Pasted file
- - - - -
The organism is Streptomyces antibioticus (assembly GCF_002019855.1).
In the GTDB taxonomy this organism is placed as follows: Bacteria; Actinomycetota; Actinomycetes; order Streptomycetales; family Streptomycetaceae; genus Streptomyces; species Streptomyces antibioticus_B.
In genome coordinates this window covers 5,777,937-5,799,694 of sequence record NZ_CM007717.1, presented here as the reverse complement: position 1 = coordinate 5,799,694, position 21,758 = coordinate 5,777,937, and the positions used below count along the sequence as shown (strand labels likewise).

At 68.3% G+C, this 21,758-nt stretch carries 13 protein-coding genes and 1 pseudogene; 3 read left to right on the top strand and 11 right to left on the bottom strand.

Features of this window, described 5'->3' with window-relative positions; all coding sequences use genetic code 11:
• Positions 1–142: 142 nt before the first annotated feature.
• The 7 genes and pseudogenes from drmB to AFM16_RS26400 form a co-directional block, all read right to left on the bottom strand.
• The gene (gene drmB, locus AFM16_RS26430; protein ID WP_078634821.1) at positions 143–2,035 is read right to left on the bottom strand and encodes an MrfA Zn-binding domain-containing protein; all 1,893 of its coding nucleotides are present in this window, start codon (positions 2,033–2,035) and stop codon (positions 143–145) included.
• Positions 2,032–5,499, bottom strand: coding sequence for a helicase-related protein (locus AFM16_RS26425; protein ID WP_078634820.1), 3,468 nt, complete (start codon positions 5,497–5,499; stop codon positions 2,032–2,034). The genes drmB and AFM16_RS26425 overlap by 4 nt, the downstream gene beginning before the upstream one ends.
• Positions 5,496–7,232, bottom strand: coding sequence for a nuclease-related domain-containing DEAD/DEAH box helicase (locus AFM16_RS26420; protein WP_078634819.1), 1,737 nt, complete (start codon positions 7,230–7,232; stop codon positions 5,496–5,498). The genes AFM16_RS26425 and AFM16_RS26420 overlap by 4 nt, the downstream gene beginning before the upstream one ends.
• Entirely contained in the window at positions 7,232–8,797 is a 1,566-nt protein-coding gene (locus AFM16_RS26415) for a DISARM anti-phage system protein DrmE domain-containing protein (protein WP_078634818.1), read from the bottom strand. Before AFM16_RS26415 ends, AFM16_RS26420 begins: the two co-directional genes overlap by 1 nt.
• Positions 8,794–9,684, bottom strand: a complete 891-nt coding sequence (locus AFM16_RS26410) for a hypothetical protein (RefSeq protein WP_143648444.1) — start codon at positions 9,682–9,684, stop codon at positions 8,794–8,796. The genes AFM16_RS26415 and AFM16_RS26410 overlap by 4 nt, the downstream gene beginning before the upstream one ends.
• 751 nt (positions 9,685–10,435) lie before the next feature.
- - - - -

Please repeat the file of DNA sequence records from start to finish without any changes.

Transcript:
The organism is Streptomyces antibioticus (assembly GCF_002019855.1).
In the GTDB taxonomy this organism is placed as follows: Bacteria; Actinomycetota; Actinomycetes; order Streptomycetales; family Streptomycetaceae; genus Streptomyces; species Streptomyces antibioticus_B.
In genome coordinates this window covers 5,777,937-5,799,694 of sequence record NZ_CM007717.1, presented here as the reverse complement: position 1 = coordinate 5,799,694, position 21,758 = coordinate 5,777,937, and the positions used below count along the sequence as shown (strand labels likewise).

At 68.3% G+C, this 21,758-nt stretch carries 13 protein-coding genes and 1 pseudogene; 3 read left to right on the top strand and 11 right to left on the bottom strand.

Features of this window, described 5'->3' with window-relative positions; all coding sequences use genetic code 11:
• Positions 1–142: 142 nt before the first annotated feature.
• The 7 genes and pseudogenes from drmB to AFM16_RS26400 form a co-directional block, all read right to left on the bottom strand.
• The gene (gene drmB, locus AFM16_RS26430; protein ID WP_078634821.1) at positions 143–2,035 is read right to left on the bottom strand and encodes an MrfA Zn-binding domain-containing protein; all 1,893 of its coding nucleotides are present in this window, start codon (positions 2,033–2,035) and stop codon (positions 143–145) included.
• Positions 2,032–5,499, bottom strand: coding sequence for a helicase-related protein (locus AFM16_RS26425; protein ID WP_078634820.1), 3,468 nt, complete (start codon positions 5,497–5,499; stop codon positions 2,032–2,034). The genes drmB and AFM16_RS26425 overlap by 4 nt, the downstream gene beginning before the upstream one ends.
• Positions 5,496–7,232, bottom strand: coding sequence for a nuclease-related domain-containing DEAD/DEAH box helicase (locus AFM16_RS26420; protein WP_078634819.1), 1,737 nt, complete (start codon positions 7,230–7,232; stop codon positions 5,496–5,498). The genes AFM16_RS26425 and AFM16_RS26420 overlap by 4 nt, the downstream gene beginning before the upstream one ends.
• Entirely contained in the window at positions 7,232–8,797 is a 1,566-nt protein-coding gene (locus AFM16_RS26415) for a DISARM anti-phage system protein DrmE domain-containing protein (protein WP_078634818.1), read from the bottom strand. Before AFM16_RS26415 ends, AFM16_RS26420 begins: the two co-directional genes overlap by 1 nt.
• Positions 8,794–9,684, bottom strand: a complete 891-nt coding sequence (locus AFM16_RS26410) for a hypothetical protein (RefSeq protein WP_143648444.1) — start codon at positions 9,682–9,684, stop codon at positions 8,794–8,796. The genes AFM16_RS26415 and AFM16_RS26410 overlap by 4 nt, the downstream gene beginning before the upstream one ends.
• 751 nt (positions 9,685–10,435) lie before the next feature.